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I was watching film director Aniruddha Roy Chowdhury’s short film Debi when I realized how simply and subtly the director put forward the idea of religious inclusiveness that has been a part and parcel of Durga Puja, the most important Hindu religious festival in West Bengal, India, and the most important festival for Bengalis settled in all parts of India and abroad.
The short film shows the return of Anu (played by actress Ananya Chatterjee) from abroad to her ancestral home in Kolkata to celebrate Durga Puja after the demise of her mother, with whom she had an estranged relationship for she married a Muslim man against her wishes. She has her daughter Lali Rehman (played by singer Monali Thakur) with her.
But Lali’s Muslim identity does not stop Anu’s family from welcoming her with open arms and including her in the puja rituals.
Aniruddha has very beautifully incorporated the true spirit of Durga Puja in his film. The five-day festival of Durga Puja, celebrated with aplomb the world over, is definitely more about celebration of life than about establishing a religious identity.
Relevance of the film
Debi, which has raked up more than 100,000 hits in four days after its online release, has marvelously touched upon an issue that is presently tearing our country apart.
Religion in India has suddenly taken on a new meaning. Starting from bans on beef and meat consumption in certain areas in India during certain festivals to a man being dragged out of his house in a place called Dadri in Uttar Pradesh and lynched to death because it was ‘rumored’ he had consumed beef in his home, to 25 writers returning their Sahitya Akademi Awards, one of the highest literary awards in India, in protest against the rising intolerance in the country under the central government — the country is witnessing a turmoil that is, in my opinion, more created than existent.
A month before Durga Puja (from October 19- 23, 2015) Hindu Samhati, a Hindu outfit in West Bengal, had requested the Chief Minister Mamata Banerjee to ban slaughtering of cows during Durga Puja, a request to which she didn’t relent.
And very rightly so. To the Bengali this is truly irrelevant. Unlike common perception that Hindus don’t consume meat during Pujas, Bengalis do. The “bhog” (food prepared as offering to the goddess) is usually vegetarian but on the last day of the festivities after the immersion (it is believed Goddess Durga comes with her children to visit her parents’ home when she is worshipped for five days and on the fifth day she is immersed in the Ganga river from where she takes up her journey back home to her husband Lord Shiva) in many homes where the puja is held, it is a ritual to cook and consume mutton (goat meat).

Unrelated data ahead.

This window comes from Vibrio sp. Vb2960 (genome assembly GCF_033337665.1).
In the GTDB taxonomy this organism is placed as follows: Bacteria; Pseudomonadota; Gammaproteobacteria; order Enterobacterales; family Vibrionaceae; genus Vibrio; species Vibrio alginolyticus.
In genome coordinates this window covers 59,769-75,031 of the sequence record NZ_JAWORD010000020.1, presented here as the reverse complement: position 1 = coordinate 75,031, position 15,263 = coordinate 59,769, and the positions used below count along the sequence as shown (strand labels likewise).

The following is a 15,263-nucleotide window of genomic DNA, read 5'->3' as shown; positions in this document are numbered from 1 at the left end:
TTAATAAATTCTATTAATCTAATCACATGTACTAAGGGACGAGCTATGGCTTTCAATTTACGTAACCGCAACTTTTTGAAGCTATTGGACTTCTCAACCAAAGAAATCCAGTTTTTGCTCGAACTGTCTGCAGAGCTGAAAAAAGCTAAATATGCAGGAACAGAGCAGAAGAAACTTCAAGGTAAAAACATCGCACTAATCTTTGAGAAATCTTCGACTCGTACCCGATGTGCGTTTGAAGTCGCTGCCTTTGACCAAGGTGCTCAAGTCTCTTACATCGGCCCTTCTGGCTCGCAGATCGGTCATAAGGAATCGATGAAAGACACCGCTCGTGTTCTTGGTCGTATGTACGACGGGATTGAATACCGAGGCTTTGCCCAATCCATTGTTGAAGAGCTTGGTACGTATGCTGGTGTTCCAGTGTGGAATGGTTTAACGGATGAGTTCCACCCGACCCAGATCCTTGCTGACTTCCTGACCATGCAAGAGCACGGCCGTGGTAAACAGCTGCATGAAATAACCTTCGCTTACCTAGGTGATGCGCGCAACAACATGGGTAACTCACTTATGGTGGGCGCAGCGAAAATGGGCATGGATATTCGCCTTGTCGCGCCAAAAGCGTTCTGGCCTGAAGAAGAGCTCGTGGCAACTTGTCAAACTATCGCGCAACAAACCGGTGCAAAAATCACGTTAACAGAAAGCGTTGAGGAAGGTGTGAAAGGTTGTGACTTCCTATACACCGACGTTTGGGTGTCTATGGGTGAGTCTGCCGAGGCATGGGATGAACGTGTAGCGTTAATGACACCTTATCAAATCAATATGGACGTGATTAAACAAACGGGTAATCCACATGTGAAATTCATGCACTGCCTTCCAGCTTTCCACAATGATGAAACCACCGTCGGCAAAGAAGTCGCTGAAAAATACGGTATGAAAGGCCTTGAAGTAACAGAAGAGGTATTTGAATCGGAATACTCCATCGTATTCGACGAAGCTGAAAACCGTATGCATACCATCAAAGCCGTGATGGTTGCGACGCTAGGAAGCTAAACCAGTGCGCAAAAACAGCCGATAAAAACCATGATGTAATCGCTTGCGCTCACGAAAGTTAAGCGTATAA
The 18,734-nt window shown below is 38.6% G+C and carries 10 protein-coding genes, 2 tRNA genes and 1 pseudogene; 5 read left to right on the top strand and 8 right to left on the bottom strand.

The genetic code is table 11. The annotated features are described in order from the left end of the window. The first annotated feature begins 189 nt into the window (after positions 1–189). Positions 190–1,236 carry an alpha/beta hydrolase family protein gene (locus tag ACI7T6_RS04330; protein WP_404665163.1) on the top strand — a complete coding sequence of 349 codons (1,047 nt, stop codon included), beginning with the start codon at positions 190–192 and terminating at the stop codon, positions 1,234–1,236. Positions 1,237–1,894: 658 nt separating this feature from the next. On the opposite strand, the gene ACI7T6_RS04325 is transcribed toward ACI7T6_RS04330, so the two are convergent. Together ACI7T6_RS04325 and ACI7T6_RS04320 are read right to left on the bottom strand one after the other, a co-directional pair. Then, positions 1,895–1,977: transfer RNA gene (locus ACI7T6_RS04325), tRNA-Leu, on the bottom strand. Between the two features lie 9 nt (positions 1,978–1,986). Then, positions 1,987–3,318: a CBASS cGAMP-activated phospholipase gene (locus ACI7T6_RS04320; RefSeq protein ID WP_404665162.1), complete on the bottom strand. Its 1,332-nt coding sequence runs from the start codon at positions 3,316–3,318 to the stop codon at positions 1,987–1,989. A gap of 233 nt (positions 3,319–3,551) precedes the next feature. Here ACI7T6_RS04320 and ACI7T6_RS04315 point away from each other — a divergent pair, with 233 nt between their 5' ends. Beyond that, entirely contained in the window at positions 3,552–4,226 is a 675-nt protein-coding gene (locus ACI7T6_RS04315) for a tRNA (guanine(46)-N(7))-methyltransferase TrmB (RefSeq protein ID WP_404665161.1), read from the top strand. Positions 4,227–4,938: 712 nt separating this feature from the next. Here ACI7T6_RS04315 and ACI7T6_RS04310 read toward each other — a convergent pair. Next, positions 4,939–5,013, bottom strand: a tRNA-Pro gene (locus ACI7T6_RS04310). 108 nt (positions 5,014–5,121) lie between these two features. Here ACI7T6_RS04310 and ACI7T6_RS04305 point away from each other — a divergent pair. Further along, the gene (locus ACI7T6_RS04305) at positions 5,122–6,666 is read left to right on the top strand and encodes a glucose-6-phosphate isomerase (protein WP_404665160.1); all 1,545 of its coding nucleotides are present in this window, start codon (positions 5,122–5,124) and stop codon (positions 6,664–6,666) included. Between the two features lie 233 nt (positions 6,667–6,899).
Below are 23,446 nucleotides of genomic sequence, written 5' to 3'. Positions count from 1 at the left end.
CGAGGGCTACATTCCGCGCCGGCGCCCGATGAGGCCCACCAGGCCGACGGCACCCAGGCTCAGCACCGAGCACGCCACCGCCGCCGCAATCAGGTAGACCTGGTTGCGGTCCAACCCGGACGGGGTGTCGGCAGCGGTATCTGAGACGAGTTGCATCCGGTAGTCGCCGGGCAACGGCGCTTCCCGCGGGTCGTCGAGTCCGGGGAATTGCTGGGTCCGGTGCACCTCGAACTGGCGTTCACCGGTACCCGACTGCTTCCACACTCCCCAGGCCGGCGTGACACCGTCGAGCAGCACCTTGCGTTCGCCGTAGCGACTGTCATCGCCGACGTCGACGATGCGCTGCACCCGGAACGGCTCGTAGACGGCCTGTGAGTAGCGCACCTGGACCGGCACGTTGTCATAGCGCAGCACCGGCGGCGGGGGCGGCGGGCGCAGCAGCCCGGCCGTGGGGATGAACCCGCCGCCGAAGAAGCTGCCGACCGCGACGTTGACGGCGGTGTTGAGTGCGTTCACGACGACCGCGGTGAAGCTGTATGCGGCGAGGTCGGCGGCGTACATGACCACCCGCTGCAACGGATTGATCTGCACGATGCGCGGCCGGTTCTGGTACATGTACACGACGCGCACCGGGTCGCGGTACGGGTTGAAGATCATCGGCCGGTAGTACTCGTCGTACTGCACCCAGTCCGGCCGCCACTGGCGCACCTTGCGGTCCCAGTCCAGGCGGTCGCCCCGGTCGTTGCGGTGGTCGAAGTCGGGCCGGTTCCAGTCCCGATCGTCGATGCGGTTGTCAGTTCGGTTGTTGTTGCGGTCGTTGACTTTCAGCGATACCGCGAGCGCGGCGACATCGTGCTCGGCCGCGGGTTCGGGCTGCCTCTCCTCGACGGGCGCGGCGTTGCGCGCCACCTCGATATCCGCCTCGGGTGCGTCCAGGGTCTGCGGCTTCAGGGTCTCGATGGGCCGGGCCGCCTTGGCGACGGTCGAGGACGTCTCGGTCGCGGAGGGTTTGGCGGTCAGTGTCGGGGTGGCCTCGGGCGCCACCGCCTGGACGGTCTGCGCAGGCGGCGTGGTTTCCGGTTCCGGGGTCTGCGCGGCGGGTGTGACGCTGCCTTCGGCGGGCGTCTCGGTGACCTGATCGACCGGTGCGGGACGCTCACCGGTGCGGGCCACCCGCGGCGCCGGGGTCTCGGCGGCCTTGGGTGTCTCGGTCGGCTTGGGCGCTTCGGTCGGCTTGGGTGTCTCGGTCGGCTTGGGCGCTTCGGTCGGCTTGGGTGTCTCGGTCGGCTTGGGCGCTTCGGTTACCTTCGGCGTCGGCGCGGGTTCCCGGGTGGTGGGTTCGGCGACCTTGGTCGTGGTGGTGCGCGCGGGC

While the fiercely fish-meat loving Bengali usually consumes non-vegetarian food during the festival, Hindutva is also the last thing on his/her mind.
Growing up in Kolkata I remember Durga Puja was more about the lights, the pandals (which are the painstakingly decorated structures that house the Durga idols and is regarded as the largest open-air art show in the world), going sleepless for nights hopping from one pandal to another and standing at the long queues at the overcrowded restaurants (obviously to devour non-vegetarian food).
In fact, the religious perspective began and ended with praying to Durga with “anjali/pushpanjali” (throwing flowers at her feet while the priest chanted hymns).
Unlike most pujas which are usually celebrated at home, Durga Puja is a more community festival. But in a few homes, especially some where several generations have been doing the puja, Durga is worshipped with fervor.
My friend’s home in Kolkata was one such. In that city we have grown up having friends from Muslim and Christian communities, who were all invited to the Durga Puja at her home. And when it was time for offering the prayers (anjali) we all did it together, one’s religious identity was never questioned, never relevant.
Exactly in the way Lali Rehman, in the short film Debi is seamlessly included in the family and the festivities.
One of the best articles ever on Durga Puja has been written by veteran journalist Vir Sanghvi. He writes: “Where else could puja pandals go beyond religion to draw inspiration from everything else? In the years I lived in Calcutta, the pandals featured Amitabh Bachchan, Princess Diana and even Saddam Hussain.”
Durga stands for secularism
That is why a replica of the Taj Mahal has housed Devi Durga in the past and no one is ever surprised when many pandals are built in the shape of mosques, Jain and Buddhist temples, modelled on world-famous churches or inspired by ancient Inca temples.
One of the most popular Pujas in Kolkata is at Mohammed Ali Park in North Kolkata. The Durga Puja at Munshiganj, a predominantly Muslim area in Kidderpore in Kolkata, is usually organized by people from the same community. In an article published in the Times of India there is mention of Shahid Ali who is the priest at this Durga Puja. In the article Shahid says, “I fast for a month during Ramzaan and I also fast for four days during Durga Puja to offer my prayers to Ma Durga.”
This sums up the true spirit of Durga Puja. People from all over the country should take a cue.
Amrita Mukherjee is a freelance journalist who writes on social issues in India with focus on women. She divides her time between Dubai and India and blogs at www.amritaspeaks.com
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